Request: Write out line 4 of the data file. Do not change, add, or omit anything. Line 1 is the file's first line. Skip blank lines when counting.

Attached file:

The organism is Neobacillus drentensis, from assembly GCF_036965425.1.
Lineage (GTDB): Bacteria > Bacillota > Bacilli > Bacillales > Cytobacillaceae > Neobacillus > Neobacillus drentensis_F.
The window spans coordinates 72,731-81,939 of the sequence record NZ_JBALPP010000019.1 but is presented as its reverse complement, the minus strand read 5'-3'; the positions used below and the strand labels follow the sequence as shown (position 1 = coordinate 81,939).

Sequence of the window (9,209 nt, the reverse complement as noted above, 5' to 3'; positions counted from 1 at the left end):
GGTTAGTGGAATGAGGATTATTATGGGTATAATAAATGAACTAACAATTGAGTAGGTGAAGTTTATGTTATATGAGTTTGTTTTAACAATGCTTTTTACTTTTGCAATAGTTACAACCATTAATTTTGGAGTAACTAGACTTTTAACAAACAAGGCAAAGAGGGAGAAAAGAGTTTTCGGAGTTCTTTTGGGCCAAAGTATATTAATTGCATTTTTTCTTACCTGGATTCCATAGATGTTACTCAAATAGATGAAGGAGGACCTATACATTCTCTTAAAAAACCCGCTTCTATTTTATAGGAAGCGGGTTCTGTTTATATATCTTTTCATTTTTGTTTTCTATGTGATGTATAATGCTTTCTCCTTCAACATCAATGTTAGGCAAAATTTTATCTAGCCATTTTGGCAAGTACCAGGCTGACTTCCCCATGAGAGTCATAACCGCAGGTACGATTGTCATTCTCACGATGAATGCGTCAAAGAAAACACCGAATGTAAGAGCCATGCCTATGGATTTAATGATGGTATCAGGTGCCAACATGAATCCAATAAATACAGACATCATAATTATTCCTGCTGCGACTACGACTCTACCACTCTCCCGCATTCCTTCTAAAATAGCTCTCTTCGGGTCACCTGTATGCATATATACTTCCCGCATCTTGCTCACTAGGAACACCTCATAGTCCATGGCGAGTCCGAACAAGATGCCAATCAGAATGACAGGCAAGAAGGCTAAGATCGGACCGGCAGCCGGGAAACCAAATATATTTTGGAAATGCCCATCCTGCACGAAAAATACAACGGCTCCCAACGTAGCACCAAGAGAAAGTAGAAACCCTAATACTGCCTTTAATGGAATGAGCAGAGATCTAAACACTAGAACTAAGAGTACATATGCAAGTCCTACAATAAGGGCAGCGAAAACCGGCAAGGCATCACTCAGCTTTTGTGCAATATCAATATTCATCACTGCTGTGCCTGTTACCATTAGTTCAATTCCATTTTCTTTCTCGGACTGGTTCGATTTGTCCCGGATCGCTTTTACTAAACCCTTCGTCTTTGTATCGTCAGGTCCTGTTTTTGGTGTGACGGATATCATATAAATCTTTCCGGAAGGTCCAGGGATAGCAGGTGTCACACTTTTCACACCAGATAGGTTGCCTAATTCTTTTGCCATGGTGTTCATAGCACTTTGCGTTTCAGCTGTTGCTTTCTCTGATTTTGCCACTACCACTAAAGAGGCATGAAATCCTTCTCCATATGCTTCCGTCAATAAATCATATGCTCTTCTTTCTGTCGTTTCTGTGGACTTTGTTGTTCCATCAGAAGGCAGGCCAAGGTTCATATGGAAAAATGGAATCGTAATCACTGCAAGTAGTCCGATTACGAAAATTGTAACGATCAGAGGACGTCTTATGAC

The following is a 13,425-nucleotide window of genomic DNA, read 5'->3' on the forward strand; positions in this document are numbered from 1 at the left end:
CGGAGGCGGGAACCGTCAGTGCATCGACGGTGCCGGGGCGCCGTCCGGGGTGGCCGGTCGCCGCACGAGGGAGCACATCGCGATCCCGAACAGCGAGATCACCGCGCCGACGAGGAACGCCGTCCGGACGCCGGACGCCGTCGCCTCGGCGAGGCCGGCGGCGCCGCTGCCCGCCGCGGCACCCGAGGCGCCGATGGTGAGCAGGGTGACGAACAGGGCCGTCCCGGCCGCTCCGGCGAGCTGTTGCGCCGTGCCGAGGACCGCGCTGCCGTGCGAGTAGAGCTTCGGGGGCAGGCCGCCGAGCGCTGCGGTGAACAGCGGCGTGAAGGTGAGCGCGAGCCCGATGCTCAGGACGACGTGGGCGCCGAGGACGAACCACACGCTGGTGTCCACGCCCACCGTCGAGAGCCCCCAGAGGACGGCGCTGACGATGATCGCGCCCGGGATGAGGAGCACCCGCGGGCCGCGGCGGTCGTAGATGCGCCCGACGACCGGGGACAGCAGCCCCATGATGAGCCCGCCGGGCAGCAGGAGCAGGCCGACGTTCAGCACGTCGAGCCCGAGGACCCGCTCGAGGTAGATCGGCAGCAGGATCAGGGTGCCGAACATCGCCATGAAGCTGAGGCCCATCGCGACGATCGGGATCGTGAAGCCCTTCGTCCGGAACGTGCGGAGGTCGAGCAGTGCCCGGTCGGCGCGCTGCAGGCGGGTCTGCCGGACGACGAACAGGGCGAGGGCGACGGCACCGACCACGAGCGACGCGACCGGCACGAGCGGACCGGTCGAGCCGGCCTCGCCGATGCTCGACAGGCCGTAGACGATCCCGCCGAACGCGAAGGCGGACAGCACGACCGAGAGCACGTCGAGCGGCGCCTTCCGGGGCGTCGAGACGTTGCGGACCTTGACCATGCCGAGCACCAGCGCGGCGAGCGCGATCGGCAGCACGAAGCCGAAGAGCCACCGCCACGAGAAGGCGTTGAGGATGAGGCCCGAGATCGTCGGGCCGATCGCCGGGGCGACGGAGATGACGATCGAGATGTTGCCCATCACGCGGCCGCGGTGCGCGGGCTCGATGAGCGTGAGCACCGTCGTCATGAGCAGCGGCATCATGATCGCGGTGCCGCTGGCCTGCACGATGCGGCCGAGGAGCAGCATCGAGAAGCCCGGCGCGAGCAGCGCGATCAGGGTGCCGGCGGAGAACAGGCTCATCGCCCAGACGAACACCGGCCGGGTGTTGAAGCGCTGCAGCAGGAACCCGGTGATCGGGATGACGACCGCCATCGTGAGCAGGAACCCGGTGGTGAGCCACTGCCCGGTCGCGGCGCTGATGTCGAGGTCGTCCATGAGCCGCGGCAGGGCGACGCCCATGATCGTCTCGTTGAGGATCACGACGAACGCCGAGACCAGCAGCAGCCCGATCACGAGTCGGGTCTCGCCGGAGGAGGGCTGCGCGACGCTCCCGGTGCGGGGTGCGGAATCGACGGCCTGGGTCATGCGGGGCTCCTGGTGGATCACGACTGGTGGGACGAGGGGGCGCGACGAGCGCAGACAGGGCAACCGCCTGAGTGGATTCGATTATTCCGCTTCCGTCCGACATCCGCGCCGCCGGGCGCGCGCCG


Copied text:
Sequence of the window (9,209 nt, the reverse complement as noted above, 5' to 3'; positions counted from 1 at the left end):